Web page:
The Browning XBolt HS3 Chassis, which is shipped in a sturdy polymer case with foam inside, arrived with a 2.5-15x56 Kite optic, mounted on a well-made Picatinny rail and already roughly zeroed.
The thing that strikes at first glance is the stock – the HS letters in the acronym stand in fact for Hunter/Sniper.
It is made of aluminum, it’s light and skeletonized. Both its length and the height of the cheek piece can be adjusted. Adjustment is millimetric, in the sense that it takes place by means of screws with a reasonably fine thread. Although such an adjustment is inherently stable, two Allen screws allow to firmly lock the adjustment.
A height-adjustable pad is used to cushion the recoil, even if it’s unnecessary in this caliber.
The forend is well detached from the barrel, which is fluted to help dissipate heat. Both the chamber and the first part of the rifling therefore feature a constant thickness.
Browning XBolt HS3 rifle in detail
The muzzle is fine-threaded for mounting a muzzlebrake – not very useful considering the caliber. Alternatively, in countries where the law allows it, a silencer can be mounted.
The fine threaded section (M18x1) is covered by a small ribbed sleeve which can be easily unscrewed by hand and remains in place during normal operation.
The muzzle is exemplary, protected by the sleeve that slightly exceeds it in length. The muzzle chamfer is cut at about 45 degrees and the regularity of the gunfire residue – which is impossible to show in photos (black on black) – speaks volumes about the precision with which it is manufactured.
On the forend sides there are two Picatinny rails for mounting an endless series of accessories.
The box magazine is made from sturdy steel sheet and holds five .308 caliber cartridges.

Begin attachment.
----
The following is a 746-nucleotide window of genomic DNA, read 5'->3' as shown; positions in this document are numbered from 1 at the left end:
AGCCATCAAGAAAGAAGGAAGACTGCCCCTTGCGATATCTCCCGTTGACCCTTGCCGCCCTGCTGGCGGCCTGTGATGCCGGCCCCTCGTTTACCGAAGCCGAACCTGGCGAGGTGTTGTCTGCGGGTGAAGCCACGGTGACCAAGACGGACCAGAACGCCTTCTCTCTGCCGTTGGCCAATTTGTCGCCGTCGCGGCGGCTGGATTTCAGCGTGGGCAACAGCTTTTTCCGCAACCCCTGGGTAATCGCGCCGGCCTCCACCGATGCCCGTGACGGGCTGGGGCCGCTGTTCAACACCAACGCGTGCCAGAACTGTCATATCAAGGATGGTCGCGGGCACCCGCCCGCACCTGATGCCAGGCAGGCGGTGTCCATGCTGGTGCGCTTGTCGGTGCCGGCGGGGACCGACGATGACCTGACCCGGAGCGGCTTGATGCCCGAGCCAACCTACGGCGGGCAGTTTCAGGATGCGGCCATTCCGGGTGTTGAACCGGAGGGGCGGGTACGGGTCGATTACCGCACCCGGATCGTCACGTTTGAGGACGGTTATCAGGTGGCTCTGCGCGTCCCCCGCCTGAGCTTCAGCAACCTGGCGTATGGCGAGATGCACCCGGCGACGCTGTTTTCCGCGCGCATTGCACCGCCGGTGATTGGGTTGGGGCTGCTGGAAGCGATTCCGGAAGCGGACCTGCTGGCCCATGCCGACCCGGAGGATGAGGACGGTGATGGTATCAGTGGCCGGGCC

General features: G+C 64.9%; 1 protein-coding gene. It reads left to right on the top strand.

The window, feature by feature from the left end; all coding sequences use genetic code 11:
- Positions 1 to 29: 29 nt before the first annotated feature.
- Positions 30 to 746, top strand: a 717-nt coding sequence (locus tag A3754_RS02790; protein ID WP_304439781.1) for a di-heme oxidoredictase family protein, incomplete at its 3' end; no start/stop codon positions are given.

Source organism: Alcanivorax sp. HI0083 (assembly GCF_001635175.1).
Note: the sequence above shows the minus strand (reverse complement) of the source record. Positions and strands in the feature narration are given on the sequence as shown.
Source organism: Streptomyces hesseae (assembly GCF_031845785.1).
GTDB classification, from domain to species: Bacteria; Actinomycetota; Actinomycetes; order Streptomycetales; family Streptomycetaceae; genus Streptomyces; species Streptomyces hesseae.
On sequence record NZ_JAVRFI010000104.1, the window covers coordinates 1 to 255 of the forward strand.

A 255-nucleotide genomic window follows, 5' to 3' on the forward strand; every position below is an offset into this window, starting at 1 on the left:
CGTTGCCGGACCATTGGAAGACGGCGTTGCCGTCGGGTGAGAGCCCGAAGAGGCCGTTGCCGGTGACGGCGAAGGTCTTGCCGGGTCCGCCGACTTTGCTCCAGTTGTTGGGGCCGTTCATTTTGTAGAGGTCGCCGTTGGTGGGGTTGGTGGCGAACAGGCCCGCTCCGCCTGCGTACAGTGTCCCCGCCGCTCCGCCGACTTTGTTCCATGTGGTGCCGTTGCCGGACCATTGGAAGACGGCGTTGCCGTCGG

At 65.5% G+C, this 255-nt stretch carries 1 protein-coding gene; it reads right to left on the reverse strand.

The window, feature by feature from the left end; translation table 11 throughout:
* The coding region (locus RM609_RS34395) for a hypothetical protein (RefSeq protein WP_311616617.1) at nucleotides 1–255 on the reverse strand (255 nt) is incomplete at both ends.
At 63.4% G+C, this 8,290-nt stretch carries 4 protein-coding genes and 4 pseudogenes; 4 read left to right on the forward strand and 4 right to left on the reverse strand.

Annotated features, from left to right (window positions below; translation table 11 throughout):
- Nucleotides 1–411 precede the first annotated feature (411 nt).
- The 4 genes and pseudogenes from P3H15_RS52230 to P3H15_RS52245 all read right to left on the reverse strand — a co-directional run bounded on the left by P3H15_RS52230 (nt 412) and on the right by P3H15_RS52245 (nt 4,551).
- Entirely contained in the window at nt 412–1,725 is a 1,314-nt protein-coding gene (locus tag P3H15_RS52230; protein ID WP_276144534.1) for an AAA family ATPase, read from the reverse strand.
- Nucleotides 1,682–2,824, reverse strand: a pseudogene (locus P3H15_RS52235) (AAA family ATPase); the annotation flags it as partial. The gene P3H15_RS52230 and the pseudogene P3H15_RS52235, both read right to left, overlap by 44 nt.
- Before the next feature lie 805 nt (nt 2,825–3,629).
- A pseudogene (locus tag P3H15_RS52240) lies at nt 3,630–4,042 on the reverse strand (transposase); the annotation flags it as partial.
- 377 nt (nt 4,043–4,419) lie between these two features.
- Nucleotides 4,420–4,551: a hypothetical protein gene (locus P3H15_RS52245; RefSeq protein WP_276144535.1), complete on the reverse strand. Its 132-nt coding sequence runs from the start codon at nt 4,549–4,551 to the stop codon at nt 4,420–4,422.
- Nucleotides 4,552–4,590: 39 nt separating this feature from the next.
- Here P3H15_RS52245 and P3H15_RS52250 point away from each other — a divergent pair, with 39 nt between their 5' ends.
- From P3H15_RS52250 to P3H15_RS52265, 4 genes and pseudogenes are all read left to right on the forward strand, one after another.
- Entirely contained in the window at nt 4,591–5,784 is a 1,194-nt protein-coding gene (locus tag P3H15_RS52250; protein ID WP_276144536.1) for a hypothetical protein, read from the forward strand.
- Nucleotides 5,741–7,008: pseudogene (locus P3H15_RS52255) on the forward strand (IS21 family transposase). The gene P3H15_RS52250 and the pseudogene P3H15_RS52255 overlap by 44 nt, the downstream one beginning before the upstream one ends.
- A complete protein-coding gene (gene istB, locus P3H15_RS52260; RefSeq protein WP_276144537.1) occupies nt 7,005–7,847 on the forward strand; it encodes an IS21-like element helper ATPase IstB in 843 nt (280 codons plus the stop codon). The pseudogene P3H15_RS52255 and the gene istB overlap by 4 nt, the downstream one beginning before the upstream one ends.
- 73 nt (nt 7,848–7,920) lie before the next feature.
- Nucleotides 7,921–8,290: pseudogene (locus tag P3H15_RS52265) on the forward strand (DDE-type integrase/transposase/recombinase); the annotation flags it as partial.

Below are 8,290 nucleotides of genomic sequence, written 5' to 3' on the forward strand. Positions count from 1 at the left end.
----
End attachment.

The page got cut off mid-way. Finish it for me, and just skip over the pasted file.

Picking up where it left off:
Release is operated by means of a lever of such dimensions that it can be operated even with gloves. Feeding is regular and precise.
It’s a push feed action, but also the most convinced supporters of the Mauser controlled feed action will have to admit that the excellent feeding system we find on the X-Bolt rifles is beyond reproach.
The bolt has three lugs, so it unlocks with a rotation of only 60 degrees and does not interfere with the optics. The polymer ogival extension at the end of the bolt handle is smooth, but does not affect speed at all.
The trigger is simply excellent. Short and crisp, even if we have not tested it with the dynamometer it should be set around 1500 grams.
A real competition trigger, it does not require adjustments.
Browning XBolt HS3 Chassis rifle: test-fire
The test-fire took place at the Vercelli polygon with overcast skies, light gusts of wind from the west and freezing temperatures – four degrees below zero Celsius.
The best group was three shots in the bullseye with Winchester Match 168 grains cartridges.
The worst group, which however did not miss the 10 points area, was obtained with the Browning 155 grains, a load that obviously is not liked by this rifle. However, with a.53 MOA accuracy with four degrees below zero we consider ourselves satisfied, especially considering that the weapon was new and that it usually takes some 100-150 adjustment rounds.